Does COVID threaten your social security benefits?

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Social security is a program that you can pay into your entire working life. The prospect that this valuable source of income for retirement will no longer exist after leaving the job market is alarming to many Americans. As it stands now, it is not a question of “whether social security will run out of money”, but when. As the end of the COVID economy begins, you might be wondering if the coronavirus will accelerate the decline of social security?

According to the most recent eighth annual consumer survey on social security From Nationwide, 71% of Americans fear Social Security will run out of money in their lifetime. At the same time, 19% of respondents said the coronavirus pandemic would likely change if they chose to get social security benefits. I’m going to get on my nerves and guess that some of the 29% of people (apparently) who don’t worry about Social Security running out of money fall into one or more of the following categories:

1) Have a different state pension (think congressmen and senators)

2) Are so rich it doesn’t matter (think of multimillionaires and billionaires)

3) You have already started social benefits.

While the boom in real estate transactions and soaring stock markets have been reasons for optimism, the coronavirus has led to a more pessimistic outlook on things like social security. According to the survey, 59% of Americans are more concerned about their Social Security running out of money today than they were before the pandemic.

Interestingly, more people plan to apply for social security later (11%) than before (9%). Waiting for the social security application will increase your monthly benefits. This delay can also help increase your financial security later in life.

Annually, the social security trustees prepare a report on the expected long-term solvency of the social security program. The report has not yet been released in 2021, after the darkest days of the Covid pandemic. (I am optimistic that the worst days of the pandemic are behind us, at least in the vaccinated parts of America). So you know that the 2020 Social Security Report estimates that the combined reserves of the various social security programs (Pension, Survivor and Disability) would be depleted in 2035 if no changes were made to tax benefits.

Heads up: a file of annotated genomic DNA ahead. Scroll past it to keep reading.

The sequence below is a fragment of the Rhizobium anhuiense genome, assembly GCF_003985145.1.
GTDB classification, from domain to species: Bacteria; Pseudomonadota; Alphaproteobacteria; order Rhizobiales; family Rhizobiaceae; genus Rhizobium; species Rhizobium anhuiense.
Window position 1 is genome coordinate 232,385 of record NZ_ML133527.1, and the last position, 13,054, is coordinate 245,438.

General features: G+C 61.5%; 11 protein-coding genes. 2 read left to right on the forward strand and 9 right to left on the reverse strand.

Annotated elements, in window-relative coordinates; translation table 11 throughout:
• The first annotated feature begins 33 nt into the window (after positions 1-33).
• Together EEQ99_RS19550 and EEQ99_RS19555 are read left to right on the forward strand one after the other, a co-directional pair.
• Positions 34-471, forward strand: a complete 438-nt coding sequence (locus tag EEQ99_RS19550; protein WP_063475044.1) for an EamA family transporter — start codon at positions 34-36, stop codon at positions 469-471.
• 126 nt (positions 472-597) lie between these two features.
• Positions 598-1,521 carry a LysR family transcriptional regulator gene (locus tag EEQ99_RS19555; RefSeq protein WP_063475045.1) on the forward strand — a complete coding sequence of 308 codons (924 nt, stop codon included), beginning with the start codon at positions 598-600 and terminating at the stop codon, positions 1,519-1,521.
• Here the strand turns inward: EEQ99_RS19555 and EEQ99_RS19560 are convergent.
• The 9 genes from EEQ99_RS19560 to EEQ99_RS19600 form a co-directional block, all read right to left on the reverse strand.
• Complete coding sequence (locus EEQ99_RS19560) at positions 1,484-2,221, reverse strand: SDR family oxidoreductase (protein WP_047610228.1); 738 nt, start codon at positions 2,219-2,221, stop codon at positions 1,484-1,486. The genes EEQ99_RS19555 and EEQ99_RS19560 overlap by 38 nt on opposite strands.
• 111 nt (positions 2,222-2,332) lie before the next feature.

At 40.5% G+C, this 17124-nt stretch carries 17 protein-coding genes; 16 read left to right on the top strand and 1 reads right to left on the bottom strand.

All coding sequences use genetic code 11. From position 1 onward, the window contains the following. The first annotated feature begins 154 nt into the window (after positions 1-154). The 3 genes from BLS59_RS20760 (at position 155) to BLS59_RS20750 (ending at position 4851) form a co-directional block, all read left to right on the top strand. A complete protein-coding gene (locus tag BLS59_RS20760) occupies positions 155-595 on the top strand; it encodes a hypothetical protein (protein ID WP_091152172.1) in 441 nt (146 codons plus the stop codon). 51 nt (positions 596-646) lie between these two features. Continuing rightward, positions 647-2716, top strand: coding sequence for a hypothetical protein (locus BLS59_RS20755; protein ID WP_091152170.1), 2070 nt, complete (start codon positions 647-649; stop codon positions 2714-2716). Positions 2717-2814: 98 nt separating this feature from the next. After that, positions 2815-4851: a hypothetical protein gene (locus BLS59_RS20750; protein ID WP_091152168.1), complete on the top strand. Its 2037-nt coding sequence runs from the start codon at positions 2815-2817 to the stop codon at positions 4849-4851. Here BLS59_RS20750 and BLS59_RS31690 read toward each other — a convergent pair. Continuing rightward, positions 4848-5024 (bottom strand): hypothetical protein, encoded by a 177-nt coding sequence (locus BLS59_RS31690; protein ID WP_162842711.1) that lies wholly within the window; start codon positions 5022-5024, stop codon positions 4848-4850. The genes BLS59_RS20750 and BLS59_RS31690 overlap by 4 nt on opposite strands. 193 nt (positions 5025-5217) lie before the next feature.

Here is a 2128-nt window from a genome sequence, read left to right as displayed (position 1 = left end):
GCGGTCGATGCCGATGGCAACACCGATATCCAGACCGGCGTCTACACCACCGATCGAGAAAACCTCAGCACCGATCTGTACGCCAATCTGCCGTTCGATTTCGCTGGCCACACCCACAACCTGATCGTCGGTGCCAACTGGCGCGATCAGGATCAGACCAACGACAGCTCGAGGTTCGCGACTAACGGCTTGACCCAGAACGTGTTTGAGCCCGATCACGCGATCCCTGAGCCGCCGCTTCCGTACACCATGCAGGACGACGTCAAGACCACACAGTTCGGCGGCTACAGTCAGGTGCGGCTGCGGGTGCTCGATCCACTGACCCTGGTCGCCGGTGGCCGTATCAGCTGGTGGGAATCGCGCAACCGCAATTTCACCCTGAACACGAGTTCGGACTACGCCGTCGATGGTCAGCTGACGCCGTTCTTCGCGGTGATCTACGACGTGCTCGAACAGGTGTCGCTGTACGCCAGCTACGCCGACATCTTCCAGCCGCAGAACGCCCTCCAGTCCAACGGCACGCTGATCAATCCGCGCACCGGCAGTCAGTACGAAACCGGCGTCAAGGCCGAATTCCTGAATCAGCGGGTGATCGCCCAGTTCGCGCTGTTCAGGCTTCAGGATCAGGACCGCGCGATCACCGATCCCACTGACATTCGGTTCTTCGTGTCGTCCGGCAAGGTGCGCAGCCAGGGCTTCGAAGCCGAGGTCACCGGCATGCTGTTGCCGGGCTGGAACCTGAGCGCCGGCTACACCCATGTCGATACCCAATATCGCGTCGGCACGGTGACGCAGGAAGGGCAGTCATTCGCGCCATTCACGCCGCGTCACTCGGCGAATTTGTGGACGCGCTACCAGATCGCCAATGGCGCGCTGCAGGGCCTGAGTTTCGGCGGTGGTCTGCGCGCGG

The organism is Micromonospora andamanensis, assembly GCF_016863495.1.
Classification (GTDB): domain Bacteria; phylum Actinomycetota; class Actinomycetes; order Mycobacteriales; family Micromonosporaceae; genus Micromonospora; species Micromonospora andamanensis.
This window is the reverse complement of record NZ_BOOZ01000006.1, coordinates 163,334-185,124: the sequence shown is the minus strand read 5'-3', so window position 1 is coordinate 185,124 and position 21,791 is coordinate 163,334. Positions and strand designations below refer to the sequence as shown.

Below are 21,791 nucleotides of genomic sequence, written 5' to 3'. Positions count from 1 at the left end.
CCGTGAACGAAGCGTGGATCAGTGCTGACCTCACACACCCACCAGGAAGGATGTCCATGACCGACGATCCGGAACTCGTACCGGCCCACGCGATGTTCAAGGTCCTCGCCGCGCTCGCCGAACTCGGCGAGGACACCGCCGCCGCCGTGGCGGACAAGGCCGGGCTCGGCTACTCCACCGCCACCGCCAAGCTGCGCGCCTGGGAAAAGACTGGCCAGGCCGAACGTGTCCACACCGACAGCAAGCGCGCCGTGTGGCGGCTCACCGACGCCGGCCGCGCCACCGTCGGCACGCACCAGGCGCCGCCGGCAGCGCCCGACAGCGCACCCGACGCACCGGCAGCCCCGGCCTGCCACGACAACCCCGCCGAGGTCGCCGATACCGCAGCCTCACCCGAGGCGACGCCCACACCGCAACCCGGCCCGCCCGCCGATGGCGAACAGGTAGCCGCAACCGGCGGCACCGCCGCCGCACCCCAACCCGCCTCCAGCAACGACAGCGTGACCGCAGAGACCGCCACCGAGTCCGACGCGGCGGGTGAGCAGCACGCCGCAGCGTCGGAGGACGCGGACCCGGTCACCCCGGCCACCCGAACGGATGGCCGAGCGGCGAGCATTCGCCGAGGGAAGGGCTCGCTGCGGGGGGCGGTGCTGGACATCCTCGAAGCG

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The pandemic was a wake-up call for many Americans to reassess their finances and retirement plans, including how social security fits into those plans. More than two thirds of those questioned in the nationwide survey stated that it is more important than ever today optimize their social security benefits.

It appears that the financial advisory community is not adequately advising its clients on the best strategies for making social security claims. As a fiduciary financial planner, I believe the Social Security Guide should be a part of any retirement plan. The majority of Nationwide respondents said they did not get advice from their financial experts. (Shame on you). In addition, two-thirds of respondents said they would likely switch from their current financial advisor to another financial professional who could help them make the right decisions about social security claims.

The Golden Girls may have gotten by on a steady income, but you will likely have a hard time keeping it … [+] Your standard of living in retirement from social security alone

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Can you live on social security alone?

Social security does not replace anything near your early retirement income. Most Americans will find it difficult to make a living on just social security. If you are amazingly thrifty and have paid off your mortgage, then you may be able to do so. The average social security check is only $ 1,543 per month in 2021. To be fair, a couple each receiving this amount could be fine in many parts of the country if they are both alive and receiving social security benefits as a result.

Maximum social security

The The maximum Social Security check in 2021 is $ 3,895provided you are receiving benefits at the age of 70. While this corresponds to a reasonable retirement income, it is far from a substitute for the income required to receive the maximum social security benefit. They would have needed around $ 140,000 (or more) in current salary to get the maximum benefit from Social Security.

Do your finances a favor and develop a plan for when to apply for welfare. Work with your financial advisor to determine the best time to get services. If they can’t provide you with the advice you need, it may be time to step up to become a financial planner who can help you maximize your social security benefits.

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